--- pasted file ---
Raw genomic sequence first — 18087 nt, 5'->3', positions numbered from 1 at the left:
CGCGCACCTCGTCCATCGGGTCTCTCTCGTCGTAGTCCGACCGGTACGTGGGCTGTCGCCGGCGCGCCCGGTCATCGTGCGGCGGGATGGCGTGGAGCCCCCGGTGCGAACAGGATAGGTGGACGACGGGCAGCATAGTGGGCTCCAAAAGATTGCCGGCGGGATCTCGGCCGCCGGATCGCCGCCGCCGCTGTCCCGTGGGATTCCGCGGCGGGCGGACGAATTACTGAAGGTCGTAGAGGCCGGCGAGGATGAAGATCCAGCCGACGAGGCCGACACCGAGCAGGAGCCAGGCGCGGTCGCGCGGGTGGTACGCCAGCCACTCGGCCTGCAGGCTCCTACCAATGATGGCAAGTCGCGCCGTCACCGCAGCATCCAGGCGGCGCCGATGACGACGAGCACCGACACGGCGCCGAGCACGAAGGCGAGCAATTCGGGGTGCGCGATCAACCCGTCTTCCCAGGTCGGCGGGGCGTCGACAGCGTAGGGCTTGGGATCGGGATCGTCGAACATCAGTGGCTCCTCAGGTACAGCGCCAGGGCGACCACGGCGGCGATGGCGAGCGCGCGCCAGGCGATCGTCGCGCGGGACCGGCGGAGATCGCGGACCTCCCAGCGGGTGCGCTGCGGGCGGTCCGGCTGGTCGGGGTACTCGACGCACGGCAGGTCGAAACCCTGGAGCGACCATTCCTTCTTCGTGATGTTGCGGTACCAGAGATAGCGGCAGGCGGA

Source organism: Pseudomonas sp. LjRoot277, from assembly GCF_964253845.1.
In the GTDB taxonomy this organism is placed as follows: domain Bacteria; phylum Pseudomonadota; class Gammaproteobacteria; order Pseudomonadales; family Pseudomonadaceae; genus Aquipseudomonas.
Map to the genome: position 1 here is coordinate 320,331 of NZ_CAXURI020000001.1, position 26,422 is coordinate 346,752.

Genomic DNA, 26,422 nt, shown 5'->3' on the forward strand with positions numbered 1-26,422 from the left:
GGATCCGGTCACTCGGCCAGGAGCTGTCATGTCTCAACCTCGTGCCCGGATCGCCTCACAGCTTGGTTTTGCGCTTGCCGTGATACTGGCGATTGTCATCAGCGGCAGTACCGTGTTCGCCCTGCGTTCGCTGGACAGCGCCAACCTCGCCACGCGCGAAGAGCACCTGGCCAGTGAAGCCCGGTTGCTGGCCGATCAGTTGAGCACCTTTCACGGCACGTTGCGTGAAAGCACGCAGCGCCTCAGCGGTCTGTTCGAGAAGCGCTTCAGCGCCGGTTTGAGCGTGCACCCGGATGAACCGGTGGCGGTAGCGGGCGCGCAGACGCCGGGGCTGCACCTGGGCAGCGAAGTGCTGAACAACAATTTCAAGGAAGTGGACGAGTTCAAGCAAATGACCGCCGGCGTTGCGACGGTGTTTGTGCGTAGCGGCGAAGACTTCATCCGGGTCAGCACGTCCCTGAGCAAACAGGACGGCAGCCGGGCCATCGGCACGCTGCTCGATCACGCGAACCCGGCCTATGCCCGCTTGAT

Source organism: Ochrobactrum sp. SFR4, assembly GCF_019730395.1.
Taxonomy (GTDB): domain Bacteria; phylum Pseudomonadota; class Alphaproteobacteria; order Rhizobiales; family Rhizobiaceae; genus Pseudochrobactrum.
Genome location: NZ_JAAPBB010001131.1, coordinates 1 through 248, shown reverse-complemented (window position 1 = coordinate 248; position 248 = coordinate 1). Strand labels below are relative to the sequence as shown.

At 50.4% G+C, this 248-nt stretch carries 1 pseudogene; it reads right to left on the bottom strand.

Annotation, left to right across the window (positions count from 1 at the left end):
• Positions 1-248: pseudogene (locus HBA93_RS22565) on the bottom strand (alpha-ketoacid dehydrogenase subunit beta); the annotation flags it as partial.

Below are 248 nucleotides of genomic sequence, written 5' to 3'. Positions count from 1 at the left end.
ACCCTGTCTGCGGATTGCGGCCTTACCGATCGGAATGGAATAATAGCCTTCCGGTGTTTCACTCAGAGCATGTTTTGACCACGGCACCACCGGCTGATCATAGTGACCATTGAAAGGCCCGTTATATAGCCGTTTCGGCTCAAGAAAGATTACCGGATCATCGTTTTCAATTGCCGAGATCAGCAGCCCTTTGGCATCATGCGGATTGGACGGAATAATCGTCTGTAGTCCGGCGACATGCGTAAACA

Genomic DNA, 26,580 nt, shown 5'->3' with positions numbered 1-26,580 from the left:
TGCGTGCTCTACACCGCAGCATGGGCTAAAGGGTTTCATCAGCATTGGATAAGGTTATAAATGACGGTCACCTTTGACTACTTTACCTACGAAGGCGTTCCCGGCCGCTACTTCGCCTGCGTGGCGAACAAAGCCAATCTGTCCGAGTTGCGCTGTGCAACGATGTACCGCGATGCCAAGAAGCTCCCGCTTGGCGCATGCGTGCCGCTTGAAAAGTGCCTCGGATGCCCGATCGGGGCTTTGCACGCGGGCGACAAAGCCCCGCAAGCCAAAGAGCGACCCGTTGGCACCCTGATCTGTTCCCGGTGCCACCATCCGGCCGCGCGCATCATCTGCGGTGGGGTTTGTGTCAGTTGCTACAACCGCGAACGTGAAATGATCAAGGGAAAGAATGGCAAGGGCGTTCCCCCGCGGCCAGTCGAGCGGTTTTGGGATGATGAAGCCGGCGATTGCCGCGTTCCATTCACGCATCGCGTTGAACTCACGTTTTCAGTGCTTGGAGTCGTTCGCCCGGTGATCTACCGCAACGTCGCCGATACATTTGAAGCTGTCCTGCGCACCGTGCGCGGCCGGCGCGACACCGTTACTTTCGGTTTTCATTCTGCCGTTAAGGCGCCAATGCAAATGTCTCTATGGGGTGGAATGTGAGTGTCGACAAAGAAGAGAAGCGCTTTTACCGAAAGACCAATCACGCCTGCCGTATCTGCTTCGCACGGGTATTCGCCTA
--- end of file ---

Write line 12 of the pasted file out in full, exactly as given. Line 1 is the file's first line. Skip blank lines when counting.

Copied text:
Annotation, left to right across the window (positions count from 1 at the left end):